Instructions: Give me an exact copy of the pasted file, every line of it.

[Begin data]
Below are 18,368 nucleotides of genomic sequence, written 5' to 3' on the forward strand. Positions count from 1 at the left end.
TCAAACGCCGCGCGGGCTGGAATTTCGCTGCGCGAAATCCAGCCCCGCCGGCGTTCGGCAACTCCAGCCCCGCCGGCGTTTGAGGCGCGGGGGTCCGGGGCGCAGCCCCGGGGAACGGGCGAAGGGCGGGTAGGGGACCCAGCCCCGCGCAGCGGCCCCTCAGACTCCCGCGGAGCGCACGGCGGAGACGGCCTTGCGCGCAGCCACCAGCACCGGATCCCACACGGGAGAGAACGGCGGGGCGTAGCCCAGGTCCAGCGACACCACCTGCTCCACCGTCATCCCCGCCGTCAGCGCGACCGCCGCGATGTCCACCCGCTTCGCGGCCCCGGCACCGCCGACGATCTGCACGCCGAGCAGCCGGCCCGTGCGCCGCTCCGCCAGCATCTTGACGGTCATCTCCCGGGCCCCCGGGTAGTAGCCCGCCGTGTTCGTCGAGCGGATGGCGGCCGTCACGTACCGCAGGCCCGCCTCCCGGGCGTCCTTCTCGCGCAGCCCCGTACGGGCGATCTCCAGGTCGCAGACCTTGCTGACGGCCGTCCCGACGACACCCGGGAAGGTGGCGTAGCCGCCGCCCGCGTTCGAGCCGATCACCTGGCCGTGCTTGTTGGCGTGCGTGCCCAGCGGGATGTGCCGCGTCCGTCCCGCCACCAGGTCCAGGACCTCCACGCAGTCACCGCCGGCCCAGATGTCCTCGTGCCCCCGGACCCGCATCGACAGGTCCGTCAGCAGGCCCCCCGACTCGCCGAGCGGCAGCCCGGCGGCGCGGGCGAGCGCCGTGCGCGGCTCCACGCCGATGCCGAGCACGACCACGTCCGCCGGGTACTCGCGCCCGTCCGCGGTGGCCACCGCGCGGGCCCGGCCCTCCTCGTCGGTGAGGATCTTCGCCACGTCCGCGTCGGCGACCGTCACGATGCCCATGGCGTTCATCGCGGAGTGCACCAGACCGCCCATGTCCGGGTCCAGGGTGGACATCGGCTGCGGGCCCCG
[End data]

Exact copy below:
Below are 18,368 nucleotides of genomic sequence, written 5' to 3' on the forward strand. Positions count from 1 at the left end.
TCAAACGCCGCGCGGGCTGGAATTTCGCTGCGCGAAATCCAGCCCCGCCGGCGTTCGGCAACTCCAGCCCCGCCGGCGTTTGAGGCGCGGGGGTCCGGGGCGCAGCCCCGGGGAACGGGCGAAGGGCGGGTAGGGGACCCAGCCCCGCGCAGCGGCCCCTCAGACTCCCGCGGAGCGCACGGCGGAGACGGCCTTGCGCGCAGCCACCAGCACCGGATCCCACACGGGAGAGAACGGCGGGGCGTAGCCCAGGTCCAGCGACACCACCTGCTCCACCGTCATCCCCGCCGTCAGCGCGACCGCCGCGATGTCCACCCGCTTCGCGGCCCCGGCACCGCCGACGATCTGCACGCCGAGCAGCCGGCCCGTGCGCCGCTCCGCCAGCATCTTGACGGTCATCTCCCGGGCCCCCGGGTAGTAGCCCGCCGTGTTCGTCGAGCGGATGGCGGCCGTCACGTACCGCAGGCCCGCCTCCCGGGCGTCCTTCTCGCGCAGCCCCGTACGGGCGATCTCCAGGTCGCAGACCTTGCTGACGGCCGTCCCGACGACACCCGGGAAGGTGGCGTAGCCGCCGCCCGCGTTCGAGCCGATCACCTGGCCGTGCTTGTTGGCGTGCGTGCCCAGCGGGATGTGCCGCGTCCGTCCCGCCACCAGGTCCAGGACCTCCACGCAGTCACCGCCGGCCCAGATGTCCTCGTGCCCCCGGACCCGCATCGACAGGTCCGTCAGCAGGCCCCCCGACTCGCCGAGCGGCAGCCCGGCGGCGCGGGCGAGCGCCGTGCGCGGCTCCACGCCGATGCCGAGCACGACCACGTCCGCCGGGTACTCGCGCCCGTCCGCGGTGGCCACCGCGCGGGCCCGGCCCTCCTCGTCGGTGAGGATCTTCGCCACGTCCGCGTCGGCGACCGTCACGATGCCCATGGCGTTCATCGCGGAGTGCACCAGACCGCCCATGTCCGGGTCCAGGGTGGACATCGGCTGCGGGCCCCG